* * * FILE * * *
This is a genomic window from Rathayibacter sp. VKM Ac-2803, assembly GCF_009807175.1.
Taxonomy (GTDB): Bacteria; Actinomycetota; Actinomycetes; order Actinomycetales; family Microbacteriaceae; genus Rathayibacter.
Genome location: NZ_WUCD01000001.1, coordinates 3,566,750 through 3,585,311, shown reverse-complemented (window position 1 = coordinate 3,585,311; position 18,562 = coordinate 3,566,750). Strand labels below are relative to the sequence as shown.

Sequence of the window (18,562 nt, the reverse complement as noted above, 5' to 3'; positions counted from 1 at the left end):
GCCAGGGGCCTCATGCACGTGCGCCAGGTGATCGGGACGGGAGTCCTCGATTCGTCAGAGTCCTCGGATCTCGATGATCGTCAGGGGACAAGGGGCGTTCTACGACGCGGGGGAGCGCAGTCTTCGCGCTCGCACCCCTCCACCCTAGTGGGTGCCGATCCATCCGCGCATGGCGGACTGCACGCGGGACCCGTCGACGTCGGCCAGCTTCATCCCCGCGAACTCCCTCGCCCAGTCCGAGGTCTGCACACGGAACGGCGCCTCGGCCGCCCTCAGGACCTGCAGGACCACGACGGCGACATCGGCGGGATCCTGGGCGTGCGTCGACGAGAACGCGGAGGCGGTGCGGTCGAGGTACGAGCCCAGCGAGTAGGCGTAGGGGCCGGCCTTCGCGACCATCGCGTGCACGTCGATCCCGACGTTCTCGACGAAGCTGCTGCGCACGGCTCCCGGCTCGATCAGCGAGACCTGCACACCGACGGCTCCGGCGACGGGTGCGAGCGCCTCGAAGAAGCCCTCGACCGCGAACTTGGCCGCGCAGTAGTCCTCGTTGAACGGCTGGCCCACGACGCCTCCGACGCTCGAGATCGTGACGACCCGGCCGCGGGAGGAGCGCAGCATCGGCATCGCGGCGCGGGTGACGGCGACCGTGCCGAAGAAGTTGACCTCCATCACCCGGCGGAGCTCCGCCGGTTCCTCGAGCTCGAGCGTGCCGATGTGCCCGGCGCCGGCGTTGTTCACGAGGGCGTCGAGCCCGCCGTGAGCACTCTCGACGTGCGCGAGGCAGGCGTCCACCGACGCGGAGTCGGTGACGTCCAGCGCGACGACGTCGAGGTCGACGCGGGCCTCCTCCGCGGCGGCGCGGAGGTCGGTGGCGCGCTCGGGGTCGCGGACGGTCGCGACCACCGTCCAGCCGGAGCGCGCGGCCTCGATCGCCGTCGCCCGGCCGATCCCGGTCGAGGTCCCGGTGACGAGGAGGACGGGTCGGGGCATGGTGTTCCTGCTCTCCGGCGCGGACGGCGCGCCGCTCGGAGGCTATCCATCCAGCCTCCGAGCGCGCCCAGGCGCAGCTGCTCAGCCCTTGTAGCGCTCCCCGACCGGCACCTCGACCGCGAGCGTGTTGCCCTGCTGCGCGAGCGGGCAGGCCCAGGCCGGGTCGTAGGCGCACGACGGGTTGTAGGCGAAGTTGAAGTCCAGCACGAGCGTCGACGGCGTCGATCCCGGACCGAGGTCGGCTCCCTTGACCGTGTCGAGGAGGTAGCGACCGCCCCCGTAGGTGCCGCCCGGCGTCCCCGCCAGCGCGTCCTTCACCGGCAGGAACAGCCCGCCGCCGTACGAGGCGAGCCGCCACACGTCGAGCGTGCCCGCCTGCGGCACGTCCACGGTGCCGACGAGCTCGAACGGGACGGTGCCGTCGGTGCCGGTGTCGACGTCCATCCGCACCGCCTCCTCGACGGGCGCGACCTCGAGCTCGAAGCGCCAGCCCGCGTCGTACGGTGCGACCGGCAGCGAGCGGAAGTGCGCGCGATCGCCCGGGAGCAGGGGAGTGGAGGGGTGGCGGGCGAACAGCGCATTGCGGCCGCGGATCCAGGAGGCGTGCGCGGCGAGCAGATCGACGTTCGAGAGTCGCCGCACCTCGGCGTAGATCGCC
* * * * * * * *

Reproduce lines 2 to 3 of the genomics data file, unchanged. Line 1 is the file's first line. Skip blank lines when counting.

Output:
Taxonomy (GTDB): Bacteria; Actinomycetota; Actinomycetes; order Actinomycetales; family Microbacteriaceae; genus Rathayibacter.
Genome location: NZ_WUCD01000001.1, coordinates 3,566,750 through 3,585,311, shown reverse-complemented (window position 1 = coordinate 3,585,311; position 18,562 = coordinate 3,566,750). Strand labels below are relative to the sequence as shown.